Dar al-Arqam Center Caring for Idleb’s Children With Special Needs

Center offers services and care for 20 children from Idleb's countryside, many of which are learning to live with the impacts of the six-year war, Zaman al-Wasl writes

In a small garden inside the Dar al-Arqam center for the disabled in the countryside of Idleb, 5-year-old Tasnim is playing with her peers to forget the explosions and shelling that had previously caused her to lose her hearing. Throughout her time at Dar al-Arqam, she has received treatment that has helped her partially recover hearing and balance.

Tasnim is one of 20 child victims of war who are receiving physiotherapy and psychological therapy at Dar al-Arqam, which acts not only as a treatment center but also as a place to play games in order to help them forget the horrors of war.

According to Dr. Ahmed Maatouq, one of the center’s supervisors, the institution started with eight child patients and has since increased to 20 children.

“The project aims to help children with special needs, whether they are war victims, persons with congenital disabilities or disabilities as a result of accidents. The city of Harem lacks such a project, especially as Idleb province includes a large proportion of children with disabilities compared with the rest of the provinces,” he said.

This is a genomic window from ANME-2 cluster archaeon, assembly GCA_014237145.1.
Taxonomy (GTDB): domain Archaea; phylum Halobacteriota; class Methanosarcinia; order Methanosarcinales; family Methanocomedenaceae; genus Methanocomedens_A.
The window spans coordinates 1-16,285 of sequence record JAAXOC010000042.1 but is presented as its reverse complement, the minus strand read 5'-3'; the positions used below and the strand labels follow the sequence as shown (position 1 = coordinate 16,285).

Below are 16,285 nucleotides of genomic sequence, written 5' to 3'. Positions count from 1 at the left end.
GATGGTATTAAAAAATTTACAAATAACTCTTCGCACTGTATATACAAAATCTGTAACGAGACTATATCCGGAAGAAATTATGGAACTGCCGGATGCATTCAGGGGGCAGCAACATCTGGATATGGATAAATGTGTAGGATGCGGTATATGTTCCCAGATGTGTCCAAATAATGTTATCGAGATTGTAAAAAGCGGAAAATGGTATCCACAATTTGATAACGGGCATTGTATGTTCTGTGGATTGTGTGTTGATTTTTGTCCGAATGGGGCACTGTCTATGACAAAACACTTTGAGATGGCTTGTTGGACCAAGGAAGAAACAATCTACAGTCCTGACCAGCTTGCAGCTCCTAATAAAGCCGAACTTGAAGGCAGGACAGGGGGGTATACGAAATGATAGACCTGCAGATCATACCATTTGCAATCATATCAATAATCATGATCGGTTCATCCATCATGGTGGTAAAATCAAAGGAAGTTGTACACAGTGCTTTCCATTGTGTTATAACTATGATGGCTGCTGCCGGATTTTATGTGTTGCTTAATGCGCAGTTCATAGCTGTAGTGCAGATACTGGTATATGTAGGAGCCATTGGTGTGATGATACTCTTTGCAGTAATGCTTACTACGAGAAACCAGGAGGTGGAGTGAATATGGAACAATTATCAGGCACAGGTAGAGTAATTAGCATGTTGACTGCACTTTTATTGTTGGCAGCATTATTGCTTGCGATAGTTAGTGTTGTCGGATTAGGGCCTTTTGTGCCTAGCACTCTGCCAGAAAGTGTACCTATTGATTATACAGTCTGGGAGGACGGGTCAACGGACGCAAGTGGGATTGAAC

According to Maatouq, many children suffer from hearing loss, severe panic and hallucinations because of the sound of explosions during the war. He added that many of these cases could have been treated with simple actions at the time, but the siege and people’s inability to travel to liberated areas exacerbated these cases and prevented them from receiving the necessary treatment.

He revealed that the center also cares for children with other serious illnesses such as the disease meningococcal and cases of autism, which require a great effort, good medical and educational staff to care for.

Dar Al-Arqam is composed of a three-room kindergarten for healthy children, and a second smaller section comprised of two rooms for children with special needs. The center also provides a bus that picks up and takes the children home.

Maatouq pointed out that the center provides educational services, physical rehabilitation and entertainment for the children, adding that the staff includes educators specialized in teaching children with special needs and a speech therapist.

This article was edited by The Syrian Observer. Responsibility for the information and views set out in this article lies entirely with the author.

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